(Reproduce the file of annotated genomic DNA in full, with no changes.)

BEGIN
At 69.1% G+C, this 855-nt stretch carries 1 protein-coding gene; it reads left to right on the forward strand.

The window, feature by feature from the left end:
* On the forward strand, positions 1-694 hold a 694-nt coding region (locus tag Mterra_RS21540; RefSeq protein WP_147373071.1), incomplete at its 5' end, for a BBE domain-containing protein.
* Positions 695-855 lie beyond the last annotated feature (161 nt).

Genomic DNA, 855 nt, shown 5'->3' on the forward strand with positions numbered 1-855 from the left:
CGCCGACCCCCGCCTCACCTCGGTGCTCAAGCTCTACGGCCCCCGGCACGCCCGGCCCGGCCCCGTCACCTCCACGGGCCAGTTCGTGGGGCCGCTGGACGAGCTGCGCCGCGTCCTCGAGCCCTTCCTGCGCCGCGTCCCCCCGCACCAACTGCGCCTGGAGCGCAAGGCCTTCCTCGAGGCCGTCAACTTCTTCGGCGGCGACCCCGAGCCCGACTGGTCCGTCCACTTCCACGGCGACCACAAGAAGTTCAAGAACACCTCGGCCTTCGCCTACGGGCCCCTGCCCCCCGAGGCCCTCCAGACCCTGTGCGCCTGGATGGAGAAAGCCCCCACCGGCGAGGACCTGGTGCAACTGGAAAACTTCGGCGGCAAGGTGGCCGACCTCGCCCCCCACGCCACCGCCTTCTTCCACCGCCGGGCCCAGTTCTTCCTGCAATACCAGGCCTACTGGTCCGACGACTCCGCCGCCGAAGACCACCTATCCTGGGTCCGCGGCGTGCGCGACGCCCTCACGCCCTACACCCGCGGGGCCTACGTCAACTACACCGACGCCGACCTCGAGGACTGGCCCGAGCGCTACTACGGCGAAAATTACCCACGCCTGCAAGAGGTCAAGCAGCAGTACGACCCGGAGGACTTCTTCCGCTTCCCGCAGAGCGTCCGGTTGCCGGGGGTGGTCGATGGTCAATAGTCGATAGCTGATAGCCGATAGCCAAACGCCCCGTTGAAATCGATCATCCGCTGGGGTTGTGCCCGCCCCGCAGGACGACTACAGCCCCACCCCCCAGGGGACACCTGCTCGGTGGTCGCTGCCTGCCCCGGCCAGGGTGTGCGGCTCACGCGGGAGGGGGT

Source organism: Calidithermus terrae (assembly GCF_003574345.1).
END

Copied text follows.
At 69.1% G+C, this 855-nt stretch carries 1 protein-coding gene; it reads left to right on the forward strand.

The window, feature by feature from the left end:
* On the forward strand, positions 1-694 hold a 694-nt coding region (locus tag Mterra_RS21540; RefSeq protein WP_147373071.1), incomplete at its 5' end, for a BBE domain-containing protein.
* Positions 695-855 lie beyond the last annotated feature (161 nt).

Genomic DNA, 855 nt, shown 5'->3' on the forward strand with positions numbered 1-855 from the left:
CGCCGACCCCCGCCTCACCTCGGTGCTCAAGCTCTACGGCCCCCGGCACGCCCGGCCCGGCCCCGTCACCTCCACGGGCCAGTTCGTGGGGCCGCTGGACGAGCTGCGCCGCGTCCTCGAGCCCTTCCTGCGCCGCGTCCCCCCGCACCAACTGCGCCTGGAGCGCAAGGCCTTCCTCGAGGCCGTCAACTTCTTCGGCGGCGACCCCGAGCCCGACTGGTCCGTCCACTTCCACGGCGACCACAAGAAGTTCAAGAACACCTCGGCCTTCGCCTACGGGCCCCTGCCCCCCGAGGCCCTCCAGACCCTGTGCGCCTGGATGGAGAAAGCCCCCACCGGCGAGGACCTGGTGCAACTGGAAAACTTCGGCGGCAAGGTGGCCGACCTCGCCCCCCACGCCACCGCCTTCTTCCACCGCCGGGCCCAGTTCTTCCTGCAATACCAGGCCTACTGGTCCGACGACTCCGCCGCCGAAGACCACCTATCCTGGGTCCGCGGCGTGCGCGACGCCCTCACGCCCTACACCCGCGGGGCCTACGTCAACTACACCGACGCCGACCTCGAGGACTGGCCCGAGCGCTACTACGGCGAAAATTACCCACGCCTGCAAGAGGTCAAGCAGCAGTACGACCCGGAGGACTTCTTCCGCTTCCCGCAGAGCGTCCGGTTGCCGGGGGTGGTCGATGGTCAATAGTCGATAGCTGATAGCCGATAGCCAAACGCCCCGTTGAAATCGATCATCCGCTGGGGTTGTGCCCGCCCCGCAGGACGACTACAGCCCCACCCCCCAGGGGACACCTGCTCGGTGGTCGCTGCCTGCCCCGGCCAGGGTGTGCGGCTCACGCGGGAGGGGGT

Source organism: Calidithermus terrae (assembly GCF_003574345.1).